Thanks for the input on the adoption agencies. Tiffany and Micah are going through a clinic because it was actually their own doctor. I didn’t get to include this in the post, but Tiffany had actually heard about embryo adoption years before they were led to do it while in the waiting room of her doctor’s office! They had brochures that told about it. They have had a great experience with going through the clinic, but she is the one who gave me the names of the two excellent adoption agencies.

      Providentially, Rebecca’s family lives very close to the National Embryo Donation Center, which made it very convenient for her family as well.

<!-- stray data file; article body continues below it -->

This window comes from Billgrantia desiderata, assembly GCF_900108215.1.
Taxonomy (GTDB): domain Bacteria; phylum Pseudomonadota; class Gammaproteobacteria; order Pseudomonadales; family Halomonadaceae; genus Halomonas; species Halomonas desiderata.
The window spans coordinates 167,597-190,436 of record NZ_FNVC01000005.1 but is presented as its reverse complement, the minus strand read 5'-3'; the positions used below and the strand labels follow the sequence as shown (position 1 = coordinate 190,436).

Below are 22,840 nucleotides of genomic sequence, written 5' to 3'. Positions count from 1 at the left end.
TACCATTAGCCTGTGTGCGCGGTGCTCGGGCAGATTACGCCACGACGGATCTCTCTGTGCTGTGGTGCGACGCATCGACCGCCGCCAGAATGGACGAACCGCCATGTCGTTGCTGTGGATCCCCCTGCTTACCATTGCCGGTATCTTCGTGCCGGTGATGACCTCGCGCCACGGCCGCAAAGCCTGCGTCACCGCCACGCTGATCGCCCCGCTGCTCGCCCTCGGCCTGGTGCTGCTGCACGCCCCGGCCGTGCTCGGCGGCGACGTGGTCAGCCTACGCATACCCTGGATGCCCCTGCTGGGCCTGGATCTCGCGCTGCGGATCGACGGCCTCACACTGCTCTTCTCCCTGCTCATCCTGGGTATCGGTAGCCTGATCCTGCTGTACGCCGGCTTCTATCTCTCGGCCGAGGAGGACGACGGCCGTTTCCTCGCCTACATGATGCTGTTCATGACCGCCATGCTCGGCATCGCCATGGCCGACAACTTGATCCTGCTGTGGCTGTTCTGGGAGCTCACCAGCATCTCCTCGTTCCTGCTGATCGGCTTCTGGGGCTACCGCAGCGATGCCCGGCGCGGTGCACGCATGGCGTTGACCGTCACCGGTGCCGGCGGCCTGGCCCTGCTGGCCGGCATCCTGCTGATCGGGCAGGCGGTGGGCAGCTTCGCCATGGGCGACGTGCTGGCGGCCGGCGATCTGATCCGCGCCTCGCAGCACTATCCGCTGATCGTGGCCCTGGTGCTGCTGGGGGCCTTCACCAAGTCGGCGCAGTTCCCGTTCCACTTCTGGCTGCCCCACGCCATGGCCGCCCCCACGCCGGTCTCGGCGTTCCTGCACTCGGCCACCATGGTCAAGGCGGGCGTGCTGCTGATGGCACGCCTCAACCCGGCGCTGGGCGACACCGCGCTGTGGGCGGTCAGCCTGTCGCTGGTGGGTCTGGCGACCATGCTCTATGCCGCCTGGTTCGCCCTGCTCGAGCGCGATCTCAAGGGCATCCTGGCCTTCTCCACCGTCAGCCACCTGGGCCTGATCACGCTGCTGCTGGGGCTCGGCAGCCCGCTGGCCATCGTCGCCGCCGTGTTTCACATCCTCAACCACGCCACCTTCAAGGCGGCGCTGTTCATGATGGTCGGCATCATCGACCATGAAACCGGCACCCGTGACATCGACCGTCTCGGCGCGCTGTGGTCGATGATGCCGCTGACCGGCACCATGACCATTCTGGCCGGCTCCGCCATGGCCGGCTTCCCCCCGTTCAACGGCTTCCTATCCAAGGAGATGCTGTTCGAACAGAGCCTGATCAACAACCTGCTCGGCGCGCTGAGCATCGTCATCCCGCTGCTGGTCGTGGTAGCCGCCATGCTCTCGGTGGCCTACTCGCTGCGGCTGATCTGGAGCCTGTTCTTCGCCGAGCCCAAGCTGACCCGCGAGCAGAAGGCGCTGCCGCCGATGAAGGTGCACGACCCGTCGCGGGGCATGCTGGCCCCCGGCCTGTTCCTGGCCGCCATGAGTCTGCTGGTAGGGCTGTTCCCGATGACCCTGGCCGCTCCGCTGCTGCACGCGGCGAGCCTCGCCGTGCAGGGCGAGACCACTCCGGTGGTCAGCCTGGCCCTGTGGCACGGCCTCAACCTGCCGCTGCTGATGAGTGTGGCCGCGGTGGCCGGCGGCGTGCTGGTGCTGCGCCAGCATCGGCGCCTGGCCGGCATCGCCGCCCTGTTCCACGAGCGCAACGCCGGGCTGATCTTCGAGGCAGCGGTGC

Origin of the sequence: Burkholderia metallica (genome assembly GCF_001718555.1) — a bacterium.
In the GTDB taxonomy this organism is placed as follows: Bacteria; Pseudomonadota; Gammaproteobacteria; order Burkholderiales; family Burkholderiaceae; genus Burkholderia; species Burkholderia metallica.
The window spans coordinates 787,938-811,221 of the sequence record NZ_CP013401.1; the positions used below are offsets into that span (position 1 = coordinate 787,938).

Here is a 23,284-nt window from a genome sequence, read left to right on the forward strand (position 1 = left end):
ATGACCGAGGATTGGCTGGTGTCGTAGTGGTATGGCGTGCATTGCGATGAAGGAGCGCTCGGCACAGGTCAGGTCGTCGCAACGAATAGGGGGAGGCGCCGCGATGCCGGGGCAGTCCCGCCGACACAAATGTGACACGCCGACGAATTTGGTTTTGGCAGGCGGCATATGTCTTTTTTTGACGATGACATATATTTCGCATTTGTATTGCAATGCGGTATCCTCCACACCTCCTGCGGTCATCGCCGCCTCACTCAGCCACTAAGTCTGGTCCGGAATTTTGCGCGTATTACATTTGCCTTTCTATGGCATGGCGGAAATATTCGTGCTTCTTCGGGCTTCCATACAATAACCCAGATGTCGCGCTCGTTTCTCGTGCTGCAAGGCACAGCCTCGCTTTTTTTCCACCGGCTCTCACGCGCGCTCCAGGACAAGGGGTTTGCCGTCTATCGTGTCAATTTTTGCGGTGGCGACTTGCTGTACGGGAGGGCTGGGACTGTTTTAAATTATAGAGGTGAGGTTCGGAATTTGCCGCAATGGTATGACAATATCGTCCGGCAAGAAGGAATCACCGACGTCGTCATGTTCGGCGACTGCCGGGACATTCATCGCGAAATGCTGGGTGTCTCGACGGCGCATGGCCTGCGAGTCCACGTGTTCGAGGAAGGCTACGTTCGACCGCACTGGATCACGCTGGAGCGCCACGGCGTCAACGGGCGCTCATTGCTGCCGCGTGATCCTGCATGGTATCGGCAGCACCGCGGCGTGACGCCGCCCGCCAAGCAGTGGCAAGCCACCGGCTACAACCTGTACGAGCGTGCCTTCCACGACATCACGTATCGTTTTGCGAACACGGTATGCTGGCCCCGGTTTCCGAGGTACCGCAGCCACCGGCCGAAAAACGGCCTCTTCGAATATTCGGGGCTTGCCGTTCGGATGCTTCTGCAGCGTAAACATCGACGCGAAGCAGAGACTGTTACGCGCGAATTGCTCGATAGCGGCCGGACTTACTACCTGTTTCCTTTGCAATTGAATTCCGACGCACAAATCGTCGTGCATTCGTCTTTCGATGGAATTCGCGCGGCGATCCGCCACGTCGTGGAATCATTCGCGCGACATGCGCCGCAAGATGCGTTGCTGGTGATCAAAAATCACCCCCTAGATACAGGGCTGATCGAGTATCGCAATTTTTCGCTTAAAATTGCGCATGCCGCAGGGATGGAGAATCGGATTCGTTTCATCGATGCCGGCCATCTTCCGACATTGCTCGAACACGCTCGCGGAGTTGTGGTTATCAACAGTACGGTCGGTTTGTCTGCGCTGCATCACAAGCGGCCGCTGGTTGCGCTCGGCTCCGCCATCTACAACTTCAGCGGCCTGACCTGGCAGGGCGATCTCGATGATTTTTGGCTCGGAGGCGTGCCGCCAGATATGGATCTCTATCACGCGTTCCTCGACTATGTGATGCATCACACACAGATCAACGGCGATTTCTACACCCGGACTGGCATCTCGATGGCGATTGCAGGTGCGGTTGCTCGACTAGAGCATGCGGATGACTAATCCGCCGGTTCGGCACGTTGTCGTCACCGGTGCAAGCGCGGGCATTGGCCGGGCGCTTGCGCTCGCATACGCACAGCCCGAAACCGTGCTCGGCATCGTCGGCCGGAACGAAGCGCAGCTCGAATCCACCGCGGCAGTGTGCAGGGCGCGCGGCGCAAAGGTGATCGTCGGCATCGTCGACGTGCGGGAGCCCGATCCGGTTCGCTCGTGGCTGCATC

Both ladies stressed to “count the costs” (emotionally, physically, financially) before committing to this. They both definitely felt called, and I would pray anyone who takes this step would have a clear calling from the Lord.

      I am personally tucking this option in the back of my brain, but I know it’s not an option for my family at the present time. I feel compelled to keep sharing about it, though! I get so excited to read about families like yours–and think about how your snowflake baby Matthew may have never been given a chance at life if you hadn’t adopted him. Praise God!

      Thanks again for sharing! 🙂